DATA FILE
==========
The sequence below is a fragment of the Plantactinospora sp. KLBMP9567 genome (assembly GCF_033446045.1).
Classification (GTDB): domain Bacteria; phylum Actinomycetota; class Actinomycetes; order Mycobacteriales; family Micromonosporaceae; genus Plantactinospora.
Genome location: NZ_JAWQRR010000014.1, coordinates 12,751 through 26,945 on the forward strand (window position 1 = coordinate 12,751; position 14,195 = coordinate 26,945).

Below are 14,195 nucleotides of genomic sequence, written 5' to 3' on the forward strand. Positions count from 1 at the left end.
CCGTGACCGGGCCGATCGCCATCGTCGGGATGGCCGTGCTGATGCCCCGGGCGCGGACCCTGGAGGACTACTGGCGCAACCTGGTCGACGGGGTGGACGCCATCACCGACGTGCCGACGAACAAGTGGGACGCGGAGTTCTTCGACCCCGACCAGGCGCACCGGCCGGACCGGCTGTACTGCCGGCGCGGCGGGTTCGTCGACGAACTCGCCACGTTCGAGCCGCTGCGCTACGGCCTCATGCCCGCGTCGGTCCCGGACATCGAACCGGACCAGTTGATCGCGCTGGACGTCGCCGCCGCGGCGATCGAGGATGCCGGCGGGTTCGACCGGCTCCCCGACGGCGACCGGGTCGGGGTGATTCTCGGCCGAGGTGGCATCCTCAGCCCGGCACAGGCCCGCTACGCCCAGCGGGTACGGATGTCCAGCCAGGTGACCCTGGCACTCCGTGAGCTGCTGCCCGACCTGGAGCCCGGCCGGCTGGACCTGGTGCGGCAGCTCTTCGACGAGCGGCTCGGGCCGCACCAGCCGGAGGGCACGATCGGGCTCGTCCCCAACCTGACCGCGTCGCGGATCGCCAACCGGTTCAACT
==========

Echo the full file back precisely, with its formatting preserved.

The sequence below is a fragment of the Plantactinospora sp. KLBMP9567 genome (assembly GCF_033446045.1).
Classification (GTDB): domain Bacteria; phylum Actinomycetota; class Actinomycetes; order Mycobacteriales; family Micromonosporaceae; genus Plantactinospora.
Genome location: NZ_JAWQRR010000014.1, coordinates 12,751 through 26,945 on the forward strand (window position 1 = coordinate 12,751; position 14,195 = coordinate 26,945).

Below are 14,195 nucleotides of genomic sequence, written 5' to 3' on the forward strand. Positions count from 1 at the left end.
CCGTGACCGGGCCGATCGCCATCGTCGGGATGGCCGTGCTGATGCCCCGGGCGCGGACCCTGGAGGACTACTGGCGCAACCTGGTCGACGGGGTGGACGCCATCACCGACGTGCCGACGAACAAGTGGGACGCGGAGTTCTTCGACCCCGACCAGGCGCACCGGCCGGACCGGCTGTACTGCCGGCGCGGCGGGTTCGTCGACGAACTCGCCACGTTCGAGCCGCTGCGCTACGGCCTCATGCCCGCGTCGGTCCCGGACATCGAACCGGACCAGTTGATCGCGCTGGACGTCGCCGCCGCGGCGATCGAGGATGCCGGCGGGTTCGACCGGCTCCCCGACGGCGACCGGGTCGGGGTGATTCTCGGCCGAGGTGGCATCCTCAGCCCGGCACAGGCCCGCTACGCCCAGCGGGTACGGATGTCCAGCCAGGTGACCCTGGCACTCCGTGAGCTGCTGCCCGACCTGGAGCCCGGCCGGCTGGACCTGGTGCGGCAGCTCTTCGACGAGCGGCTCGGGCCGCACCAGCCGGAGGGCACGATCGGGCTCGTCCCCAACCTGACCGCGTCGCGGATCGCCAACCGGTTCAACT